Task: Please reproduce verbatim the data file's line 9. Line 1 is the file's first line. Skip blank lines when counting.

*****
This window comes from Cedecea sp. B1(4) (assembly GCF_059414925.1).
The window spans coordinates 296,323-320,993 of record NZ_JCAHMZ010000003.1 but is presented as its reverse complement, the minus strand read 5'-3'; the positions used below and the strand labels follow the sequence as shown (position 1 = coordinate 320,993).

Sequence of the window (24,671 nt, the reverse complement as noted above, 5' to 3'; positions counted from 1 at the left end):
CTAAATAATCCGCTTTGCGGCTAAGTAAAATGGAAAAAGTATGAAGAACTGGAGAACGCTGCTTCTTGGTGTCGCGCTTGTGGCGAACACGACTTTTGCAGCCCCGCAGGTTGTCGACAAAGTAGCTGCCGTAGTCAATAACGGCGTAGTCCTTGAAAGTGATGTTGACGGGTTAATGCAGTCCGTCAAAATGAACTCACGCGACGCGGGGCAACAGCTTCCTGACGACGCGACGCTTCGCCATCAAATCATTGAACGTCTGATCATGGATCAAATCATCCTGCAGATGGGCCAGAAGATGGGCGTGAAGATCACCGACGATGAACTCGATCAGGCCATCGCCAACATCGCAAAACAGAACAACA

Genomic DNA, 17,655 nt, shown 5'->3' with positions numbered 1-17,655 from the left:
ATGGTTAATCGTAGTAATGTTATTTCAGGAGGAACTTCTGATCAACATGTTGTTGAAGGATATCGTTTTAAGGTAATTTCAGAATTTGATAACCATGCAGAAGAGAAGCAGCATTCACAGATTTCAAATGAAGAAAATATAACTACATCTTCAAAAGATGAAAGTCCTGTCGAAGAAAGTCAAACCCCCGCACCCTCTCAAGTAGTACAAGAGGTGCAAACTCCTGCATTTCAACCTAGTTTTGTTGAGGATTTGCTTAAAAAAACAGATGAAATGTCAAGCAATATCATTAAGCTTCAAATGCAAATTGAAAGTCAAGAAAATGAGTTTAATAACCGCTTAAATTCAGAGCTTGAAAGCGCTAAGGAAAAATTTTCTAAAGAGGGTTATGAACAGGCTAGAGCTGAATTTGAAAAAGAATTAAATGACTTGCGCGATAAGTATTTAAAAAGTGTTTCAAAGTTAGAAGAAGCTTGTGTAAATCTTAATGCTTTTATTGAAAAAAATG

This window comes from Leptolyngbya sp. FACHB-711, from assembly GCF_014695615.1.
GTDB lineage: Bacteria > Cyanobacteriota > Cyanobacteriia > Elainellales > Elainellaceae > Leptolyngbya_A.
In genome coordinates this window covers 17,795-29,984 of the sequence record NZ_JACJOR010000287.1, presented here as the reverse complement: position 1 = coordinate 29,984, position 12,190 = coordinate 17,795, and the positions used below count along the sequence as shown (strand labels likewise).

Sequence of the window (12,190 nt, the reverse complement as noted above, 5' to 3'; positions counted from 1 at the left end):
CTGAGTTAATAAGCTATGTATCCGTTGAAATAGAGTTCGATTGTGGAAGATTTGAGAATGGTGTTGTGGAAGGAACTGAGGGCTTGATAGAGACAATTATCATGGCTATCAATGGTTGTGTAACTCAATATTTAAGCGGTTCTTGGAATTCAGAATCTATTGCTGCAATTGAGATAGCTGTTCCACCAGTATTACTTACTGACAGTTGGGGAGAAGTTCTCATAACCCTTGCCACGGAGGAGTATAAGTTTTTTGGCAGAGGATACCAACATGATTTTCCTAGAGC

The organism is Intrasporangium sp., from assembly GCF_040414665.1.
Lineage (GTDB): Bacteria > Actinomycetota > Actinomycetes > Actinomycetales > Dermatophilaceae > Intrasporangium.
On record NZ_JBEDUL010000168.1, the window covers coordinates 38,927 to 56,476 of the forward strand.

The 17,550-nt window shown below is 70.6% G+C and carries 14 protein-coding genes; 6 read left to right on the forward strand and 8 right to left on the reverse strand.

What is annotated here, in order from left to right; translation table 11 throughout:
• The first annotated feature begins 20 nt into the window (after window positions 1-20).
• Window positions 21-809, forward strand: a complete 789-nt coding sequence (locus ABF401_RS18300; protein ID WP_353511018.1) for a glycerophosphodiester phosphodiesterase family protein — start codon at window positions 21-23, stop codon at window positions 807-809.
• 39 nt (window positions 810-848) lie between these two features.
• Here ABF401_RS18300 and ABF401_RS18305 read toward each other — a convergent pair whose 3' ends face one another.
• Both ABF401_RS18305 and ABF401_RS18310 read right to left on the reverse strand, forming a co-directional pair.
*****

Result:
In genome coordinates this window covers 17,795-29,984 of the sequence record NZ_JACJOR010000287.1, presented here as the reverse complement: position 1 = coordinate 29,984, position 12,190 = coordinate 17,795, and the positions used below count along the sequence as shown (strand labels likewise).